Patrick Cox's Tech Digest - View by Tag "rna"

Plants May Use Language to Communicate with Each Other, Virginia Tech Researcher Finds

August 18, 2014

It has been discovered by Jim Westwood, a professor of plant pathology, physiology, and weed science in the College of Agriculture and Life Sciences at Virginia Tech that many of the most agriculturally destructive weeds use a method of RNA or DNA communication to infect their hosts. The parasitic plant, dodder, grows around the stalks of plants like tomatoes and penetrates the surface of the plant with appendages called haustorium, which leech moisture and nutrients from the host plant. Westwood was the first to notice that parasitic plants like dodder use RNA to “communicate” with the host plant. The communication is anything but peaceful, however; the dodder forces the host to lower its defenses, as the parasitic plant demands to be fed. This new insight by Westwood may allow the development of a solution to this problem these invasive plants present.

GDF11: Good for the Head and the Heart

September 17, 2014

When you think of heart disease, heart attacks probably come to mind first. Like most things biological, however, there’s more to the story. The most common sort of heart failure is actually caused by a process whereby the walls of the heart thicken and slow down. This is often called diastolic heart failure or cardiac hypertrophy.

Off Switch Discovered for Drug Resistance in Cancer

October 22, 2014

Salk Institute and UC Santa Cruz researchers, releasing data in the Proceedings of the National Academy of Sciences, reveal how slight RNA variations in cancer cells help tumors become resistant to treatment. By locating this RNA “switch,” the researchers suggest cancer tumors could be stopped from making these small changes, which would in theory increase the effectiveness of cancer treatments like chemotherapy. The teams made this discovery by examining over 80,000 pieces of RNA in cancer cells to determine which changes took place in remaining cells after a course of chemotherapy.

Changing the Odds at the Big Casino

May 1, 2015

I remember a public service announcement (PSA), probably by the American Cancer Society, that aired on television when I was three or four. I clearly recall a picture on screen of five people sitting around a dinner table. The picture was starkly black and white, and a voiceover announced grimly, “One in five people will die of cancer.”

Why Treating Age as a Disease Will Save Our Failing Healthcare System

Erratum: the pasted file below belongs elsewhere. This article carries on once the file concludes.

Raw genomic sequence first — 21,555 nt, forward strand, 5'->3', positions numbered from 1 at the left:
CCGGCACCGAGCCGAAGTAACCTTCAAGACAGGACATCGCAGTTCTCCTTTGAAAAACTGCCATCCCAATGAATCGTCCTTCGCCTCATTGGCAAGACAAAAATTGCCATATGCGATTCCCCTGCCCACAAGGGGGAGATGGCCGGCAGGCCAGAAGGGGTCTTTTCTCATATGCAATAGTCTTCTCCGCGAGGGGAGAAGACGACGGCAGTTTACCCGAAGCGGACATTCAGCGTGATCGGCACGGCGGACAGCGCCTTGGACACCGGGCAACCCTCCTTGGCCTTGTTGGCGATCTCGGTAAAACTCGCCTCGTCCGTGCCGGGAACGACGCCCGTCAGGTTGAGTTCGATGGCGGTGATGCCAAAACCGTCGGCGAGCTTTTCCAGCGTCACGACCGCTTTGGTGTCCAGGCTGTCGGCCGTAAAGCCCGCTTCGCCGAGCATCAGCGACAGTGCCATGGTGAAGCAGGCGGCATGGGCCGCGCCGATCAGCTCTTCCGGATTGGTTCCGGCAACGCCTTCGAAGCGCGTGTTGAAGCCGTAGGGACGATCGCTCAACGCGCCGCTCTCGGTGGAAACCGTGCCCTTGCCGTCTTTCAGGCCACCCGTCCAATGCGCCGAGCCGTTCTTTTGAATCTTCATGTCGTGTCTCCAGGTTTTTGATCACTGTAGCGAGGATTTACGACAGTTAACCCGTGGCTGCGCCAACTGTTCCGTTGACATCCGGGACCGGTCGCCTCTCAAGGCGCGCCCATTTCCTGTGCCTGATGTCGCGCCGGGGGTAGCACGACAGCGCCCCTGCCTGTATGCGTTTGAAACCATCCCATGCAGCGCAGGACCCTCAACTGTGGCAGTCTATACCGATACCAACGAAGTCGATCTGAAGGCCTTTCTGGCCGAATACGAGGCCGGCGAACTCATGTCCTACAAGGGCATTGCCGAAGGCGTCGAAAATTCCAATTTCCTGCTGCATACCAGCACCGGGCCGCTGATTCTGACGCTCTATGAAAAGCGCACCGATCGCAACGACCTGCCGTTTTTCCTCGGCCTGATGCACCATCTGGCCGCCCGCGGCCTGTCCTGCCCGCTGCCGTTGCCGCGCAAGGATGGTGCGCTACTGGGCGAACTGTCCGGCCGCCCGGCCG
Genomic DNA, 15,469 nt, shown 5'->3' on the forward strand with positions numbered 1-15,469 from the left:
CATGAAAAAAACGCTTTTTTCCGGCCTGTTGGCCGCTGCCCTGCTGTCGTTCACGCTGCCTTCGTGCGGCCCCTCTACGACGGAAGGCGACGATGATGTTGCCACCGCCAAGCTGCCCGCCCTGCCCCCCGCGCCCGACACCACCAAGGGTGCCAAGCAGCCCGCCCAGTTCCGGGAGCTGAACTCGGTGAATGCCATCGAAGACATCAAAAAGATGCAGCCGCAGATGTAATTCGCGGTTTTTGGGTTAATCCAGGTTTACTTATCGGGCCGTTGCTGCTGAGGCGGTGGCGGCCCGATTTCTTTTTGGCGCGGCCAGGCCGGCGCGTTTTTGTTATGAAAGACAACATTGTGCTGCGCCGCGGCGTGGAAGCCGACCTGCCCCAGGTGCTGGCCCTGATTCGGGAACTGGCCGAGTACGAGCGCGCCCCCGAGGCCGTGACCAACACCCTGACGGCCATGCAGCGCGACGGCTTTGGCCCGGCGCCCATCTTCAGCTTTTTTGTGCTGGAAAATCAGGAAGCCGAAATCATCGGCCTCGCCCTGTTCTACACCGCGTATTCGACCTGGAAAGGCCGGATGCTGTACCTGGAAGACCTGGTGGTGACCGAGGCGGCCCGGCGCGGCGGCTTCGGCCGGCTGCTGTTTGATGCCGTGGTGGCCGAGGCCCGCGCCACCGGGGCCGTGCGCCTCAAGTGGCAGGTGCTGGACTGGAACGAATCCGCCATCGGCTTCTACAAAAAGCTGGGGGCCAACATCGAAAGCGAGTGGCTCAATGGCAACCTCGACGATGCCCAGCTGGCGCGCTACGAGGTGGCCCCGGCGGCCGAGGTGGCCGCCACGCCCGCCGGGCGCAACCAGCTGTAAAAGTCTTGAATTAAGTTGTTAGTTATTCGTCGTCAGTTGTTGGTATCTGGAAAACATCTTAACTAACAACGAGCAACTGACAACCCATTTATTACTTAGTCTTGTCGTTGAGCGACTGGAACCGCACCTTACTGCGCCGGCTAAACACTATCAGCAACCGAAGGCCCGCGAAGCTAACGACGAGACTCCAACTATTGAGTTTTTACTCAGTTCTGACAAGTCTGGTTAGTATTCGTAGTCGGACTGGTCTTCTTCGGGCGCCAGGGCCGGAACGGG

July 2, 2015

A couple of weeks ago, I wrote in an article for the TransTech Digest about a potentially transformative meeting that has presumably already taken place. If things went as planned, a group of researchers that included Dr. Nir Barzilai of the Albert Einstein College of Medicine (AICM) met with the FDA to explore the possibility of moving anti-diabetes drug Metformin into clinical trials for life extension.

Deep-Purple Mesoamerican Corn and Nutrition Puzzles

July 10, 2015

Whenever I give a speech, I include the fact that all transformational biotech breakthroughs have been initially rejected by the medical establishment. There’s a section about this in my forthcoming book as well. I do this simply to disabuse people of the notion that scientific progress is welcomed. In fact, nearly all truly important biotechnologies and those who discover them are rejected and treated as pariahs before being accepted.

Mobile Health Apps Will Solve Critical Nutritional Puzzles and Enable Effective Anti-Aging Diets

October 2, 2015

You probably didn’t notice when it happened, but smartphone health apps have made their way, for the first time, into the clinic. Over the last six months or so, a mobile Health (mHealth) app has been integrated into the practices of doctors associated with a major medical university. Whether you know it or not, this will change your life.

Welcome to the “Age” Age

October 16, 2015

John Mauldin and I spent the day at “the Buck” earlier this week at the invitation of Brian K. Kennedy, PhD, the president and CEO of the Buck Institute for Research on Aging. The Buck is the world’s first major scientific research institution dedicated to solving the problems of aging. This includes, to make things clear, the development of anti-aging biotechnologies. Founded in 1999, the institute currently employs about 140 PhDs as well as more than 100 technicians and support staff in 22 labs dedicated to different challenges.

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